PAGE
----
Below SXRD, by display type, are Sony’s 3LCD-based Grand Wega microdisplay rear-projection HDTV sets. Glasgow said Sony’s Grand Wega line is currently its largest consumer display segment. Kamiyama pointed to Grand Wega as one of Sony’s “vertically integrated” products that use Sony-manufactured key components such as high-temperature LCD panels.
“We are going to be highly competitive in microdisplay with our Grand Wega 3LCD line 42W-, 50W-, 55W- and 60W-inch models,” noted Glasgow. “We’ll be competitive against all the other rear-projection products.”
In flat-panel TV, Glasgow said Sony has scaled back its plasma TV offerings, but he added “we’re not out of it officially at this time.”
Glasgow noted that production has started at the new Sony Samsung LCD-panel joint venture factory, giving the company a core competency in flat-panel production. Sony will market three major flat-panel LCD lines including the entry S Series, which “will be highly competitive, even against the 50 to 60 brands now showing up in the United States,” Glasgow vowed, noting that Sony “won’t be the cheapest. That’s not our goal. But we will be competitive in terms of base LCD models.”
“Where we are really excelling is in stepping it up to higher performance” LCDs, Glasgow said.
Sony’s step-up V Series LCD TVs are positioned “for the more discerning XBR type of customer,” he said. The series will use enhanced CCFL backlighting to expand the color gamut, while using “a wider looking panel” with a faster response time.
At the high end, Sony will also deliver this year’s models using LED backlighting, which outperforms even CCFL, Glasgow said.
Glasgow said “Sony hasn’t given up on CRTs,” adding the company “will be responsive to whatever the market needs in terms of how these changes happen.”
Glasgow said as prices are driven down in Grand Wega and LCD, CRT, in turn, will have to move to lower price points.
In camcorders, Komiyama said Sony will be focusing its promotional push on DVD recordable models, which was one of Sony’s major strengths last year, and new high-definition models, including the company’s second model introduced in June.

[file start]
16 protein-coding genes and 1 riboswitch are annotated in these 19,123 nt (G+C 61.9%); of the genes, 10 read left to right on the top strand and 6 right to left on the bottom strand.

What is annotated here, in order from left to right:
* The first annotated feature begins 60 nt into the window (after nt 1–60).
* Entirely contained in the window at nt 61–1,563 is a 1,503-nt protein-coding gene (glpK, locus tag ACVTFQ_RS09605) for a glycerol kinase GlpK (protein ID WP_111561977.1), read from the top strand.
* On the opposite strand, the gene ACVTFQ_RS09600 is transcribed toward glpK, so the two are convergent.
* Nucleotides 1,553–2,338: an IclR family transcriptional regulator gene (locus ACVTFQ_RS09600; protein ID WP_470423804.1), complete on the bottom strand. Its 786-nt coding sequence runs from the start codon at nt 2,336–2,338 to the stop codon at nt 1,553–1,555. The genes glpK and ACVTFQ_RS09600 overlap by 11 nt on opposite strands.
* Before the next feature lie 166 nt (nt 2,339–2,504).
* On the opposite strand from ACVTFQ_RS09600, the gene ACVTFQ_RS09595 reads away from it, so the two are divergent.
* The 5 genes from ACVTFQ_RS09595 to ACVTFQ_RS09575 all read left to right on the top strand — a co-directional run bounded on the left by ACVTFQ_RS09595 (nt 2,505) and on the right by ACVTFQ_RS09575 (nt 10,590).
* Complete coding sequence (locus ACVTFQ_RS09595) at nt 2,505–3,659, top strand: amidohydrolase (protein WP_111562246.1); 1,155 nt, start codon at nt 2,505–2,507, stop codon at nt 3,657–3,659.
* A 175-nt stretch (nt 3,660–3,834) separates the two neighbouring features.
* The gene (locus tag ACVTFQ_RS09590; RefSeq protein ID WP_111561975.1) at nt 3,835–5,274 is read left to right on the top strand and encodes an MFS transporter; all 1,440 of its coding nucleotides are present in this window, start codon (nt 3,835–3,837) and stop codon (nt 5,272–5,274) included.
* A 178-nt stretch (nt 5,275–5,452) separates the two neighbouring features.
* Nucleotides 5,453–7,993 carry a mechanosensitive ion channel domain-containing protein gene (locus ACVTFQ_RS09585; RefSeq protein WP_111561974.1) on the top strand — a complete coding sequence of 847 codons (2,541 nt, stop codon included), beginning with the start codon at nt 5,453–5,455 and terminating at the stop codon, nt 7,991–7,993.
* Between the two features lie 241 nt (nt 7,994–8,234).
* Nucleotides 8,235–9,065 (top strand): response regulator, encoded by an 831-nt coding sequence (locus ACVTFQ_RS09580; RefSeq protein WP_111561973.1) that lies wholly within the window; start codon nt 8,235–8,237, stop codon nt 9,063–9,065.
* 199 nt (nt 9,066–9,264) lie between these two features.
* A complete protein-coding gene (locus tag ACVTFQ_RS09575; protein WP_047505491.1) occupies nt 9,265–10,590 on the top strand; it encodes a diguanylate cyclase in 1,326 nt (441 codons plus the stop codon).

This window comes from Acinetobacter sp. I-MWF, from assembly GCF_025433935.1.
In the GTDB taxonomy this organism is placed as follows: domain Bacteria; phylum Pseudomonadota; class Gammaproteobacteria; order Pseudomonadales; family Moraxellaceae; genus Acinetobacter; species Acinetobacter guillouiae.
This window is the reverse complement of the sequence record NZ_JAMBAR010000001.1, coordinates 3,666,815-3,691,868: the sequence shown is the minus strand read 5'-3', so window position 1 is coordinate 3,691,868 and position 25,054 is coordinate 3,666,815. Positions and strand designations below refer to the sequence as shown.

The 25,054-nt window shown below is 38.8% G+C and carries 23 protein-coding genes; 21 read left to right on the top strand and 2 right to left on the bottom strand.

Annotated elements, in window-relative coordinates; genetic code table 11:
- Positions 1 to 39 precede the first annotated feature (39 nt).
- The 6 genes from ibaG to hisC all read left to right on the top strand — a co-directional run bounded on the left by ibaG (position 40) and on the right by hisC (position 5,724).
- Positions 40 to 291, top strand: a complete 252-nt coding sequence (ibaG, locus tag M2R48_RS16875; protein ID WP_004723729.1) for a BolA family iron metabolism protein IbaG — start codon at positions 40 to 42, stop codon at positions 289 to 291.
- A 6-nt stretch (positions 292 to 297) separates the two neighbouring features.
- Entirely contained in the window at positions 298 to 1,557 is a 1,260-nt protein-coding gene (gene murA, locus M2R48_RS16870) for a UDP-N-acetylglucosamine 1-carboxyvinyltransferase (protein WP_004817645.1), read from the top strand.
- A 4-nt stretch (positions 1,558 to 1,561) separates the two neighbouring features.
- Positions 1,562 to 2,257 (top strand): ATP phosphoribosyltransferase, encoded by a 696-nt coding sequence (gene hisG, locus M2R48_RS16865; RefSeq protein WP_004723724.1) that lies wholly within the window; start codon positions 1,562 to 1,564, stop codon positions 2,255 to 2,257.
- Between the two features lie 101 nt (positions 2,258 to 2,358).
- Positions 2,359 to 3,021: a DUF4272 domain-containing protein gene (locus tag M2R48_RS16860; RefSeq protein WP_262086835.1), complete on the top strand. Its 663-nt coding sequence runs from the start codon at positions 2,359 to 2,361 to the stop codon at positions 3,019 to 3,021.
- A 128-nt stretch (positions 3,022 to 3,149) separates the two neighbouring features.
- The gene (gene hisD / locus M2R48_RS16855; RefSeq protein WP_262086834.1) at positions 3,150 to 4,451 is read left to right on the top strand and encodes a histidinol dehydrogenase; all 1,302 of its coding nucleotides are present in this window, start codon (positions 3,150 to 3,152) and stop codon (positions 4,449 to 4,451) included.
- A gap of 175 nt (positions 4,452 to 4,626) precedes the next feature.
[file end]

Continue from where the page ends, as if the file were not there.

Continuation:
Komiyama said Sony, once again, will make a strong push in the personal audio area this year. He cited the segment, which was once one of Sony’s most dominant categories, as a personal disappointment last year, and credited Apple Computer, which has dominated the market in recent years with its iPod products, for being a strong competitor.
To boost the personal audio business he said Sony will be working closely with key service partners and with Sony’s software businesses to deliver entertainment media for its hardware products.
In addition, Glasgow said Sony has had discussions about possibly including XM and Sirius reception functionality into future portable audio products — a move Apple was also considering.
Komiyama said Sony’s new direction under Stringer will help the company work more effectively as “one company” to leverage its various strengths for synergistic purposes.
He said Sony will be adding a new service and some hard-disk-based players soon. In the meantime, it is marketing a pair of new micro-sized flash memory-based personal audio players.
Sony has moved to include in its players open standards including MP3 and WMA.
The new efforts have helped Sony see “a strong resurgence” in market share within the flash-media-based personal-audio category, said Rick Clancy, Sony’s communications senior VP. Sony now holds the No. 1 market-share position for flash-memory personal-audio products in the Japan market, he said.
Sony’s Vaio PC business, meanwhile, continues to perform profitably, although the company has chosen to innovate rather than to “chase market share,” in the area, Komiyama said. Sony is preparing to market a Media Center PC “for the den” with certain living room functions later this year, to be followed with a full “living room”-based entertainment Media Center for next year.